Movie Analysis : Paul Haggis ' Academy Award Winning 2004 Film Crash Essay

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In Paul Haggis’ Academy Award-winning 2004 film Crash, many narratives intertwine to paint a picture of one of today’s melting pot cities: Los Angeles. Characters are challenged both to play into stereotypes of their races and counter them. The film relies on its viewers being familiar with myriad racial stereotypes; each scene is a guessing game, where the viewer must guess whether or not the character will act in a way that is stereotypical to their race, gender, etc. One such guessing game concerns two young black men in a predominantly white, well-lit area of the city.
To set the scene: the street is adorned with Christmas lights. The two young men, in their own words dressed like UCLA students, exit a diner, discussing racial discrimination. The camera cuts to a wealthy white couple. As the two pairs pass each other, the white woman links arms with her husband and gives the black men a sidelong glance. In the words of one of the men, “She got cold.” What happens next?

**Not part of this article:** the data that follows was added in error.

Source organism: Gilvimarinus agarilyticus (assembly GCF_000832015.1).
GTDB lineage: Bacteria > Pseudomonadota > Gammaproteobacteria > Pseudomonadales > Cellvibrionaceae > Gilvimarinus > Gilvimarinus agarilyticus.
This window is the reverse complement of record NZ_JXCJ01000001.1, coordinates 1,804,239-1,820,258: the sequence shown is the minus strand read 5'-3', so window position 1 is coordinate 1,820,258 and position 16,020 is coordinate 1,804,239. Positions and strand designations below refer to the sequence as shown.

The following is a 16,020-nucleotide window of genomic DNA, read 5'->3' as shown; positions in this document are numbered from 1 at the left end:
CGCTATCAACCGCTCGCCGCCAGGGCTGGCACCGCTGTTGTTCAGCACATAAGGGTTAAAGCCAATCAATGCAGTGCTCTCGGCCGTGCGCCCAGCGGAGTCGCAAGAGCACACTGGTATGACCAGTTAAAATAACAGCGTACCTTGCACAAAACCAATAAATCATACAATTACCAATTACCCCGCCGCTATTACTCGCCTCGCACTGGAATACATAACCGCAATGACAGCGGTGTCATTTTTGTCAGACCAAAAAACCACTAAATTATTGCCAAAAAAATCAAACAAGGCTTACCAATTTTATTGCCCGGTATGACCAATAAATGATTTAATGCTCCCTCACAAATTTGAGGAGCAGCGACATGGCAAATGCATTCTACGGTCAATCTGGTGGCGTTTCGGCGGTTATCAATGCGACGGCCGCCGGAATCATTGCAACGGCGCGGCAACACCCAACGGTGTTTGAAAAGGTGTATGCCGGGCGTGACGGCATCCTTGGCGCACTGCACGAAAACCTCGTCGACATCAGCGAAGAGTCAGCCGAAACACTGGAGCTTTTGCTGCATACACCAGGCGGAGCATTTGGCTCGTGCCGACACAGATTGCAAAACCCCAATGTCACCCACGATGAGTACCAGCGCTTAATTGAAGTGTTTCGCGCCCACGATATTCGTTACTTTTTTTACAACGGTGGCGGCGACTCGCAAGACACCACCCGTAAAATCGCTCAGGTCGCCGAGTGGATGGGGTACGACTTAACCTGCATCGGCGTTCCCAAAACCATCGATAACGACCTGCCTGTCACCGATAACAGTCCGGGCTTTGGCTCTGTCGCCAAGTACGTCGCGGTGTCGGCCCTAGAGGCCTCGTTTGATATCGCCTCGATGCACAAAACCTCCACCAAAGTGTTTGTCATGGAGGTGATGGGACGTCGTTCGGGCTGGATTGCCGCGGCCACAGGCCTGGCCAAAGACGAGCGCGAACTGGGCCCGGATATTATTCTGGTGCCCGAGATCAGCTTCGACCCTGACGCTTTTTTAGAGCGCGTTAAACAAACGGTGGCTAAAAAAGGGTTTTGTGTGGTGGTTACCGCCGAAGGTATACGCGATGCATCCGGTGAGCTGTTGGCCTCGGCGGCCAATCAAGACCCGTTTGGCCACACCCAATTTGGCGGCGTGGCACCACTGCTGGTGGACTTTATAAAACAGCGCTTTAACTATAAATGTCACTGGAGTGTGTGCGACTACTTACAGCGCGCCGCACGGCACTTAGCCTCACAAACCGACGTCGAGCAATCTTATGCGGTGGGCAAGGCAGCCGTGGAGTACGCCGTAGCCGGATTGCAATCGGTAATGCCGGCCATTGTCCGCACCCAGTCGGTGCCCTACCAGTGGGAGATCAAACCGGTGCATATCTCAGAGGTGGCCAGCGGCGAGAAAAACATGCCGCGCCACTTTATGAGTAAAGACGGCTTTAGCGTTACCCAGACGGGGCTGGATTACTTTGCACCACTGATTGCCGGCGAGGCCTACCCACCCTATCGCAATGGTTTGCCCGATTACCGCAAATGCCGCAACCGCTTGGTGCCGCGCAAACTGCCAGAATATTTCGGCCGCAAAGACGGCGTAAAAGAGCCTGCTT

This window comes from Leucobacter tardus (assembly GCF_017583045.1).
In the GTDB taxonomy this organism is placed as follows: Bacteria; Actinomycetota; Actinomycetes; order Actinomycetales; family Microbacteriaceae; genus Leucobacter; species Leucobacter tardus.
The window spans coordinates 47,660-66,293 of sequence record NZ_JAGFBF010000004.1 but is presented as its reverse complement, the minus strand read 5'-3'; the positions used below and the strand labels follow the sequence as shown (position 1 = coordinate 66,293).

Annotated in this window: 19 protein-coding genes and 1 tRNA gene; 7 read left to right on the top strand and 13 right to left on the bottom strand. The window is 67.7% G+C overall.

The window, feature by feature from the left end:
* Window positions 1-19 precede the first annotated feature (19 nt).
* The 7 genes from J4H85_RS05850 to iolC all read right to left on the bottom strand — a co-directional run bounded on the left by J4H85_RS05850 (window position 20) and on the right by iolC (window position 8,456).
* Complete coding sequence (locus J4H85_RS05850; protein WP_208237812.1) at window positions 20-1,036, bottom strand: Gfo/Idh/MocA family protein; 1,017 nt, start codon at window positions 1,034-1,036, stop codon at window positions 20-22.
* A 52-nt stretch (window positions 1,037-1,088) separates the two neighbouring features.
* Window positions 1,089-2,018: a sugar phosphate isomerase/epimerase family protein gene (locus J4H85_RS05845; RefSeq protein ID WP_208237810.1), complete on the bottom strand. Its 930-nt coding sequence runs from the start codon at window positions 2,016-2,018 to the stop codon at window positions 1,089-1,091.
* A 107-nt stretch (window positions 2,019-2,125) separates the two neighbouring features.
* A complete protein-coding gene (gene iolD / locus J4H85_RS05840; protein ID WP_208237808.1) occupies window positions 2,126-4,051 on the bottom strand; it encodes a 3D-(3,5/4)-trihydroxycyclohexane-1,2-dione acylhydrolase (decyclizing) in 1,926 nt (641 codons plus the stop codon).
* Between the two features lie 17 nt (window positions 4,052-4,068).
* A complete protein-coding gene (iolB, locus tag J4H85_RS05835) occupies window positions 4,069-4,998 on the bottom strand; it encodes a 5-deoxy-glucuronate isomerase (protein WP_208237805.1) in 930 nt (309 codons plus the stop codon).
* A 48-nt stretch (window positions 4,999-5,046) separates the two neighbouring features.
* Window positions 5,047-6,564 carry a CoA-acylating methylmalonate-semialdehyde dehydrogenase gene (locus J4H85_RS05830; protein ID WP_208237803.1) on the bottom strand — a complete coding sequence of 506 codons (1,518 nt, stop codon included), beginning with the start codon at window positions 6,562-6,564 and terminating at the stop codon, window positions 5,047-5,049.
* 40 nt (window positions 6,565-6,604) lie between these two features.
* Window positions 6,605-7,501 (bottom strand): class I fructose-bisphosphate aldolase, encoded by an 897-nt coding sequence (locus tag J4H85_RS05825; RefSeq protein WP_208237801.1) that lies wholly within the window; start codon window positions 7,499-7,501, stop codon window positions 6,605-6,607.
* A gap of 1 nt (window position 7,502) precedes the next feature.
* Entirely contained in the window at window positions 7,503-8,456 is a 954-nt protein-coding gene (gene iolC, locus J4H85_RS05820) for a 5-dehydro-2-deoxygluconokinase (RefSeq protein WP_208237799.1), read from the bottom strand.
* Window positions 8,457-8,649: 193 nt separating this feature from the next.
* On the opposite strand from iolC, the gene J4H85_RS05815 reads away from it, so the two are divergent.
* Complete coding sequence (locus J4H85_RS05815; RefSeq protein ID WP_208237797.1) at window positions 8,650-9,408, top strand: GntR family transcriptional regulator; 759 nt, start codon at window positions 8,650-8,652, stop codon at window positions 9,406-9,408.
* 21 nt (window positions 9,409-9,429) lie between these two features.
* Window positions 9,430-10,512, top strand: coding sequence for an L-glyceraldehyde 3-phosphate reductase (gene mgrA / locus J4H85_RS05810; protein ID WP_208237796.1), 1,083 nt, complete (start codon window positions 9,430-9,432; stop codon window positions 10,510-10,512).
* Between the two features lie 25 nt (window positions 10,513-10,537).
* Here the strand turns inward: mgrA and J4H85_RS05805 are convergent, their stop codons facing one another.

The white woman has already fulfilled her role; she doesn’t trust the men and her body language suggests she wants to convey the message that her husband will protect her. What will the black men do? Will they fulfill their roles, too, as dangerous people up to no good? Or will they quietly go about their own business? In the case of Crash, the men fulfill their stereotypical roles. They pull out their guns and steal the couples’ car. This only strengthens the woman’s assumptions about young black men, and

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